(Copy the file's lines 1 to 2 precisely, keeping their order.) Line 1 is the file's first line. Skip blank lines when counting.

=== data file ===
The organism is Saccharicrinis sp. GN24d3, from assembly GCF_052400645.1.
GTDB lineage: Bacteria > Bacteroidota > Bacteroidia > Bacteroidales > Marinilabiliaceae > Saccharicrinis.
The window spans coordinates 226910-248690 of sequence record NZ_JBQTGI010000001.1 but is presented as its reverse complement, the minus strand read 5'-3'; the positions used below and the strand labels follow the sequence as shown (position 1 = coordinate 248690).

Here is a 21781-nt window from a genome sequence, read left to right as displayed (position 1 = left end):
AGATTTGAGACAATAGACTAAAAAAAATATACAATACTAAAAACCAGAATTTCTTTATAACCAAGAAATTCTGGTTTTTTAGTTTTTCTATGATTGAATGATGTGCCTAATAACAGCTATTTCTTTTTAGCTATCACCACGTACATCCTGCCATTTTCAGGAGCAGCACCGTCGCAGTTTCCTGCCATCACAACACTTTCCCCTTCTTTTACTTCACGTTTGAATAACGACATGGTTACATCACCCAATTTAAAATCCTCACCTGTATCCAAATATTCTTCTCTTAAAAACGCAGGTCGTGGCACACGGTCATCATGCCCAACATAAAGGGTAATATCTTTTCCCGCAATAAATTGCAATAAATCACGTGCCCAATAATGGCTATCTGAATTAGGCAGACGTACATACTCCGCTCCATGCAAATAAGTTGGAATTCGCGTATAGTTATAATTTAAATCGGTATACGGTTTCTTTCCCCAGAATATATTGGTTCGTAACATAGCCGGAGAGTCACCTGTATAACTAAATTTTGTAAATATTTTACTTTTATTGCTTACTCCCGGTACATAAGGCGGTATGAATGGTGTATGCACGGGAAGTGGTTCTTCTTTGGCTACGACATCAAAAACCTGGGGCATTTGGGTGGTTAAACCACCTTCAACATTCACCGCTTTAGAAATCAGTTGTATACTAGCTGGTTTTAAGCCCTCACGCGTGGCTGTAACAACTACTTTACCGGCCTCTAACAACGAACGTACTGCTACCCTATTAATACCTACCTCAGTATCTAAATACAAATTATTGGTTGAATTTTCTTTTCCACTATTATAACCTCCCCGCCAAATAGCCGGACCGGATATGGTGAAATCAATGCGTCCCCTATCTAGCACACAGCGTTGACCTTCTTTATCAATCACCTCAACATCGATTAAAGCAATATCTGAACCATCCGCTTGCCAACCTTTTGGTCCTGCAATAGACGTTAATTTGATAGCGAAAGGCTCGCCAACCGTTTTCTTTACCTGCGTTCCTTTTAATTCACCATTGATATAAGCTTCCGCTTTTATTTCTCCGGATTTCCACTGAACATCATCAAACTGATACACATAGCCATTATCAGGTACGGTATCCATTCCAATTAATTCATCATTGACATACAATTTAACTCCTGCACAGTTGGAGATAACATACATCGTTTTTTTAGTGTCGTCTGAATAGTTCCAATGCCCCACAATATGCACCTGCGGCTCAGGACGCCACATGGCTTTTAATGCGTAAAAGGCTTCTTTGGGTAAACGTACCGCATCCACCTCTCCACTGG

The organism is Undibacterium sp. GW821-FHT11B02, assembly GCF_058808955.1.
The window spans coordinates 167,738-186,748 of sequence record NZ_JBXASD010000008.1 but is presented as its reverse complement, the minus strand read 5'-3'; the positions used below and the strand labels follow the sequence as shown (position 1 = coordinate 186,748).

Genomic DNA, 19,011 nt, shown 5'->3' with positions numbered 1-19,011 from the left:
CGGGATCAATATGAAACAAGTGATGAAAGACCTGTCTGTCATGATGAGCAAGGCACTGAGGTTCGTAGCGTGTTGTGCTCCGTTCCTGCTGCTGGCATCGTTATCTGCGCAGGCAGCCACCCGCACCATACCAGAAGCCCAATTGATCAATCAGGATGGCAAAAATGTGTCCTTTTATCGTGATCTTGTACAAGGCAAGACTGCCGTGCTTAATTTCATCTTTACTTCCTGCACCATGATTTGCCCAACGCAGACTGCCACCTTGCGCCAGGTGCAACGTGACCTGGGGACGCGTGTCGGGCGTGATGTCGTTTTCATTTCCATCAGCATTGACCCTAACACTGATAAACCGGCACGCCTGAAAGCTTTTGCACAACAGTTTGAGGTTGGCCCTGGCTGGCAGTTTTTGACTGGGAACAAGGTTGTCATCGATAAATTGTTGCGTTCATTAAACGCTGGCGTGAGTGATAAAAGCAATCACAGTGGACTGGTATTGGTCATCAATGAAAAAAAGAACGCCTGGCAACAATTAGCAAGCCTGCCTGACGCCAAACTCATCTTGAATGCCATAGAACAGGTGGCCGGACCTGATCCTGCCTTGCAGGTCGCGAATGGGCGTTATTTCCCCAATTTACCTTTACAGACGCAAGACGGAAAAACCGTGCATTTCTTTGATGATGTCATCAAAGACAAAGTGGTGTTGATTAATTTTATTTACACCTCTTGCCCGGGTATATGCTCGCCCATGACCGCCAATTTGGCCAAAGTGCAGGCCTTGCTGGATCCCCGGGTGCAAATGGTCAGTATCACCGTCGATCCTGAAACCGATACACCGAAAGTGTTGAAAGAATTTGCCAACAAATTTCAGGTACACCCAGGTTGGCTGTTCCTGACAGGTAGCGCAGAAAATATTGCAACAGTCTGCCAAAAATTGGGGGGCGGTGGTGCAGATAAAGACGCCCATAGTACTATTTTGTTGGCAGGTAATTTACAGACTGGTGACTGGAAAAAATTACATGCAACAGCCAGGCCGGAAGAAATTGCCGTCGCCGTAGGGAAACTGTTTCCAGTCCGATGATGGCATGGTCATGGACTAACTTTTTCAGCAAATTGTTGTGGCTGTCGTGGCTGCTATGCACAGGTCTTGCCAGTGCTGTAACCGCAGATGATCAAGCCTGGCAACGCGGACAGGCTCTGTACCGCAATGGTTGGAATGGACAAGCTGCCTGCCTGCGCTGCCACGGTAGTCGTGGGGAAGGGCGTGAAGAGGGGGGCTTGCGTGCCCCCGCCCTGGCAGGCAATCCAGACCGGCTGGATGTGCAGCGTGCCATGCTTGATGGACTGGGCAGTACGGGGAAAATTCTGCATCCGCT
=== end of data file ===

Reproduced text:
The organism is Saccharicrinis sp. GN24d3, from assembly GCF_052400645.1.
GTDB lineage: Bacteria > Bacteroidota > Bacteroidia > Bacteroidales > Marinilabiliaceae > Saccharicrinis.